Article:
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By Laura Stec

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About this blog: I've been attracted to food for good and bad reasons for many years. From eating disorder to east coast culinary school, food has been my passion, profession & nemesis. I've been a sugar addict, a 17-year vegetarian, a food and en...  (More)

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Free Market Farm Bill or Farce?

Uploaded: Feb 19, 2023

"The nine most terrifying words in the English language are I’m from the government and I’m here to help."

Ronald Reagan hit a resonant chord with this now famous quote. Self-reliance is a highly regarded trait in the US, especially throughout the heartland farm country.

Or is it? Anyone involved with modern day agriculture knows that statement is pretty much all hat and no cattle. “The scale of government intervention by the Farm Bill makes talk of free markets merely rhetorical,” writes Imhoff in chapter one of Food Fight. “Conventional farmers stay afloat by farming the system, rather than growing what might best serve their particular tract of land or provide for more well-rounded, healthy diets.”

Farm Bill origins began as a temporary solution in the 1930’s to lift millions of Americans out of the economic and ecological effects of the Great Depression and Dust Bowl, (pg. 37) but it has morphed into an ongoing handout to wealthy business. Billions of our annual tax dollars have artificially propped up our agricultural system for decades. Subsidies created as a critical safety net in bad years have become an annual expected benefit for “absentee landlords, tractor dealers and insurance companies that service farmers, as well as corporate agribusiness, grain distributors, animal feed operations and ethanol producers that purchase subsidized crops.” (pg. 21)

- photo by Diane Choplin

No matter, many Americans are grateful because it makes our food cheap. (In comparison to other developed countries, Americans spend a smaller percentage of income on food). However, Imhoff points out that while our grocery bills might be smaller, we end up paying for that loaf of bread, pound of ground beef and other commodity-based foods THREE times.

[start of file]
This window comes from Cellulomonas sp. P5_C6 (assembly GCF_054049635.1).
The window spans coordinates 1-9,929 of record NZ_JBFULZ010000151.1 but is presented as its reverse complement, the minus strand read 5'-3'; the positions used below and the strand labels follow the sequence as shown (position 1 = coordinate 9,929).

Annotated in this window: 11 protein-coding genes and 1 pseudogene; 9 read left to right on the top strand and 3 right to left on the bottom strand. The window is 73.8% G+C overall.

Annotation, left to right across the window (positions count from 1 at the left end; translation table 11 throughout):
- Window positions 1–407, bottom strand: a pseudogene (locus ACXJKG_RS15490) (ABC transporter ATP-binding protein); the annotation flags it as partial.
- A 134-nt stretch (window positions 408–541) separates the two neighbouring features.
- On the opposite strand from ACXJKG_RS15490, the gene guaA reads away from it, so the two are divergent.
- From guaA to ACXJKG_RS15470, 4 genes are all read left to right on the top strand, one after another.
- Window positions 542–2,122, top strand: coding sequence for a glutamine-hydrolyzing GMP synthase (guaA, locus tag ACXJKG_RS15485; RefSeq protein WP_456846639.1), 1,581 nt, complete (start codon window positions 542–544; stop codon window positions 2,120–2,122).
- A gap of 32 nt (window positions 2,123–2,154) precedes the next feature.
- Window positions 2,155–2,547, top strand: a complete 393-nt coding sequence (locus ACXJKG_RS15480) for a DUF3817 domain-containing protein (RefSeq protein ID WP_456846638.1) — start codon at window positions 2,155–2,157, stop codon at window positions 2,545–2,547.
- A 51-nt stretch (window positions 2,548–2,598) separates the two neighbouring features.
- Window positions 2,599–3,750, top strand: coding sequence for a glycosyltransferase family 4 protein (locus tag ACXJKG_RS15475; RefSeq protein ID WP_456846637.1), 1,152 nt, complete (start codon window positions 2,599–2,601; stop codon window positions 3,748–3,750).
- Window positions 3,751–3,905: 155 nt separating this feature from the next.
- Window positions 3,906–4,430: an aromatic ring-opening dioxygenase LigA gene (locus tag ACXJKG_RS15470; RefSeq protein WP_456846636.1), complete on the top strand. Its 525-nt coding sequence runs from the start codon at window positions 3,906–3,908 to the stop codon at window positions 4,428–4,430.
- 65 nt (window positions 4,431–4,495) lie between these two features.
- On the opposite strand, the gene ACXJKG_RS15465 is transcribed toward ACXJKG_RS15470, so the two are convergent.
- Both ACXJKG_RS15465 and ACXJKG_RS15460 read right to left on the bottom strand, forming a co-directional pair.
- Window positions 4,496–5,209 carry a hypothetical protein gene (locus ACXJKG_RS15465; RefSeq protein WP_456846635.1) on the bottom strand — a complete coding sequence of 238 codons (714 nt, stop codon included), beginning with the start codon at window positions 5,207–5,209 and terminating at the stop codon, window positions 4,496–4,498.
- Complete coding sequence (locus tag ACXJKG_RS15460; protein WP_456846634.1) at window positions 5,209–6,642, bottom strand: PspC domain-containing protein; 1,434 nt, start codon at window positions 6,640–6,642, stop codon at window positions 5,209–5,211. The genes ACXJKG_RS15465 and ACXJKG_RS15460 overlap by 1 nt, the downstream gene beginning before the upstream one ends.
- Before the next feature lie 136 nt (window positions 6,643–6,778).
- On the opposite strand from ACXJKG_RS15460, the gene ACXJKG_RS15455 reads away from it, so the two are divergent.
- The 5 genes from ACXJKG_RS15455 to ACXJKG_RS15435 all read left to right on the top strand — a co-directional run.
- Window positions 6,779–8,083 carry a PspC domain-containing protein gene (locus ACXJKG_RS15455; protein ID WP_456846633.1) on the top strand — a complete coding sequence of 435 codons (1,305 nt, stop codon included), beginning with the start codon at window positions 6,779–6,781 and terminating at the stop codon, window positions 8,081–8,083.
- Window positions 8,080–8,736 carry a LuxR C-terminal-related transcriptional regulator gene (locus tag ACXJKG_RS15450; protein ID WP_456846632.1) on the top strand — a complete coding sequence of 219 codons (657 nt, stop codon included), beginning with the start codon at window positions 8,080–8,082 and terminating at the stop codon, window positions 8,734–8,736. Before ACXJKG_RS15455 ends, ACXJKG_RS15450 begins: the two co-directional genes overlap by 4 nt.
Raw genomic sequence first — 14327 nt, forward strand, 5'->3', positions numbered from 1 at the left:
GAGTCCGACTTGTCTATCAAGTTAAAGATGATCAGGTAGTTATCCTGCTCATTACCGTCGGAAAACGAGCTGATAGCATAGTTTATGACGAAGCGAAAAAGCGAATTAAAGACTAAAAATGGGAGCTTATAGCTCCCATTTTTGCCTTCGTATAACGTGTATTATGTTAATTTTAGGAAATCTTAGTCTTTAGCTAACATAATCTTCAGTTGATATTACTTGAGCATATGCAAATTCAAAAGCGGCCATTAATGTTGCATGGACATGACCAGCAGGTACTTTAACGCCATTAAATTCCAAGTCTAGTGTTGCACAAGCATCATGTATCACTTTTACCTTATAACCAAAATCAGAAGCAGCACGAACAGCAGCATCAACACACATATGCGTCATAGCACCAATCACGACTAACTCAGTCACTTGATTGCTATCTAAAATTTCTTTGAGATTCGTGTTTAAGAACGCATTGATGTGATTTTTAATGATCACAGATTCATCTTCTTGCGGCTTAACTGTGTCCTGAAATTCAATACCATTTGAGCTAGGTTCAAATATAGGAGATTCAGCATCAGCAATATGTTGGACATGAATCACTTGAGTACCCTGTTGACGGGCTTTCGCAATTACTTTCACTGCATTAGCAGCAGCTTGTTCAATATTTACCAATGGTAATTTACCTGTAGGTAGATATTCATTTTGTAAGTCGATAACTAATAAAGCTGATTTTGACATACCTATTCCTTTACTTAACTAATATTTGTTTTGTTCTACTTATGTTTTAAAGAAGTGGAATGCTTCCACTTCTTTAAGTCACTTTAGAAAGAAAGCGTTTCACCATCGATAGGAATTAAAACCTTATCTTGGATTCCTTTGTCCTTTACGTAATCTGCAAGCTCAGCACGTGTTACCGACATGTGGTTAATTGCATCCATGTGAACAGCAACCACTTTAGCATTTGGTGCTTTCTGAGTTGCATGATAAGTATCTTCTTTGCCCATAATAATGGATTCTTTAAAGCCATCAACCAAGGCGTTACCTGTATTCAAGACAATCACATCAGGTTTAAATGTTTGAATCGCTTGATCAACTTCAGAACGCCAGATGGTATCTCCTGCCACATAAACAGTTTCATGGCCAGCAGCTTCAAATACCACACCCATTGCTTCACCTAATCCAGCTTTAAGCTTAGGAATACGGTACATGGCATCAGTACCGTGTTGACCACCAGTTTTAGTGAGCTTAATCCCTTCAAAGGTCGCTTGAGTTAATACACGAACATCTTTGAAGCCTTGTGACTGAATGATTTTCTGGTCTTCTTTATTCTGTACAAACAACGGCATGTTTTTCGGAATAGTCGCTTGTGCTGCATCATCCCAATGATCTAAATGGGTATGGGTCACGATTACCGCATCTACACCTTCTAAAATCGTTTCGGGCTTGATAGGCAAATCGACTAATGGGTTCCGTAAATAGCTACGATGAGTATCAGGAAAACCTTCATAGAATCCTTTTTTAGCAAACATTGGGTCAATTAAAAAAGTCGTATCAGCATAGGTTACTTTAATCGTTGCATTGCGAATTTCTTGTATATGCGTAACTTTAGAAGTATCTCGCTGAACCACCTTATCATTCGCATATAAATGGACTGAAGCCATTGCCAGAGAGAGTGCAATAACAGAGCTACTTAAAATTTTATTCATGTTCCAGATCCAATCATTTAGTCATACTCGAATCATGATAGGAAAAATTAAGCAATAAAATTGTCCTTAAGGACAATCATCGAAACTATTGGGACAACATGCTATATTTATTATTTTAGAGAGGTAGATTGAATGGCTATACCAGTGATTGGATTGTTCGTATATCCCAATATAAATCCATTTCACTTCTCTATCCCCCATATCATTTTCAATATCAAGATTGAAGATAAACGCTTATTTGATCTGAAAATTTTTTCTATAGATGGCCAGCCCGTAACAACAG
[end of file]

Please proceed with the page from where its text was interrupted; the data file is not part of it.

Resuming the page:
1. At the checkout stand
2. In taxes that subsidize the commodity crops that make up our purchases
3. In environmental cleanup and medical costs related to commodity-based agriculture

This makes me madder than a wet hen.

- photo by Diane Choplin

Unfortunately, “three in five U.S. farmers get no payments at all, while the top 5 percent of subsidy recipients (often producer coops, Indian tribes and large corporate entities) average about $710,150 annually (between 1995 – 2010). (pg. 25) Family farms are the ones often left out of the process. Fruits and vegetables - mostly forgotten.

Besides the Commodity Program, there are 11 other titles or focus areas in the most recent 2018 bill (see graphic below). Next week we’ll look closer at the Nutrition title, the largest part of the bill.

- from Food Fight, Dan Imhoff (pg. 29)

Happening now, and every 5-ish years, the Authorization process commits money to each title as either mandatory (must be funded) or discretionary (might be funded), but hold your horses, nothing appears to be sacred in the U.S. Congress. Imhoff reports the only untouchable spending category is commodity price supports. (U.S. major commodities: wheat, corn, sorghum, barley, oats, cotton, rice, soybeans/other oilseeds, certain pulses, peanuts, sugar, honey, wool, and mohair.)

- photo by Diane Choplin

So, while moneys are allocated during the Authorization process (phase one) their fate really depends on the ANNUAL Appropriations process (phase two), undertaken by the Agricultural Appropriations Subcommittees of the Senate and House Appropriations Committees. (pg. 32)

Bless their hearts…if any title hopes to see promised funds, supporters must return each year and Food Fight once again.

- photo by Christine Krieg

Dear Food Partiers! We are reading Food Fight by Dan Imhoff, a guide to the next Farm Bill. This is the second posting. Please get the book and read along with us. Follow the discussion (and contribute) here:

1. Farm Bill. Not Sexy. Really Matters

2. Free Market Farm Bill or Farce?

What is it worth to you?


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